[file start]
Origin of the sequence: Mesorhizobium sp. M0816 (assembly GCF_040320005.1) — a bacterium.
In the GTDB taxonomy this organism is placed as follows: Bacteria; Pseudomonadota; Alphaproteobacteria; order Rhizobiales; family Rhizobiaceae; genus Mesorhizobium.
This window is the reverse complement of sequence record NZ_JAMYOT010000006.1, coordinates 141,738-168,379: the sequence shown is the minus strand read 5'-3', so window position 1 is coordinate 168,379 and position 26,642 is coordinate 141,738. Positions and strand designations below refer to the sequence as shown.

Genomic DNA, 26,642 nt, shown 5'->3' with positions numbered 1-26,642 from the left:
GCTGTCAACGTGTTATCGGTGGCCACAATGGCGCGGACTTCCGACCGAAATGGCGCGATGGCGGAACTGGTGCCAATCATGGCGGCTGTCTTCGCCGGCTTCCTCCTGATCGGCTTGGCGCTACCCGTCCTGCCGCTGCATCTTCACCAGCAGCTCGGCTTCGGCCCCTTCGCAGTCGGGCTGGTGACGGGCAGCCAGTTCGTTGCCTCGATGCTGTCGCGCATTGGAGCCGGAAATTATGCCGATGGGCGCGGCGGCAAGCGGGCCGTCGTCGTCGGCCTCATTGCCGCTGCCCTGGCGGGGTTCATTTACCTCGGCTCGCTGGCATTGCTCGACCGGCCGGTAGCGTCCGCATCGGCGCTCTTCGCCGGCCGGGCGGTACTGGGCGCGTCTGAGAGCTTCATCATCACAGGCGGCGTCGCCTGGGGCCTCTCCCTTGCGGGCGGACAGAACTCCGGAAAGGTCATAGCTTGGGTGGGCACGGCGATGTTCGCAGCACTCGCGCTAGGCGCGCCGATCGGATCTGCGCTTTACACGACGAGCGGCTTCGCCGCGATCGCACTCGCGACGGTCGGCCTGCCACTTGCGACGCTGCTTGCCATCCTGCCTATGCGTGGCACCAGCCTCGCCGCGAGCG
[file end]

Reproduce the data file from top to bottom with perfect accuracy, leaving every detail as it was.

Origin of the sequence: Mesorhizobium sp. M0816 (assembly GCF_040320005.1) — a bacterium.
In the GTDB taxonomy this organism is placed as follows: Bacteria; Pseudomonadota; Alphaproteobacteria; order Rhizobiales; family Rhizobiaceae; genus Mesorhizobium.
This window is the reverse complement of sequence record NZ_JAMYOT010000006.1, coordinates 141,738-168,379: the sequence shown is the minus strand read 5'-3', so window position 1 is coordinate 168,379 and position 26,642 is coordinate 141,738. Positions and strand designations below refer to the sequence as shown.

Genomic DNA, 26,642 nt, shown 5'->3' with positions numbered 1-26,642 from the left:
GCTGTCAACGTGTTATCGGTGGCCACAATGGCGCGGACTTCCGACCGAAATGGCGCGATGGCGGAACTGGTGCCAATCATGGCGGCTGTCTTCGCCGGCTTCCTCCTGATCGGCTTGGCGCTACCCGTCCTGCCGCTGCATCTTCACCAGCAGCTCGGCTTCGGCCCCTTCGCAGTCGGGCTGGTGACGGGCAGCCAGTTCGTTGCCTCGATGCTGTCGCGCATTGGAGCCGGAAATTATGCCGATGGGCGCGGCGGCAAGCGGGCCGTCGTCGTCGGCCTCATTGCCGCTGCCCTGGCGGGGTTCATTTACCTCGGCTCGCTGGCATTGCTCGACCGGCCGGTAGCGTCCGCATCGGCGCTCTTCGCCGGCCGGGCGGTACTGGGCGCGTCTGAGAGCTTCATCATCACAGGCGGCGTCGCCTGGGGCCTCTCCCTTGCGGGCGGACAGAACTCCGGAAAGGTCATAGCTTGGGTGGGCACGGCGATGTTCGCAGCACTCGCGCTAGGCGCGCCGATCGGATCTGCGCTTTACACGACGAGCGGCTTCGCCGCGATCGCACTCGCGACGGTCGGCCTGCCACTTGCGACGCTGCTTGCCATCCTGCCTATGCGTGGCACCAGCCTCGCCGCGAGCG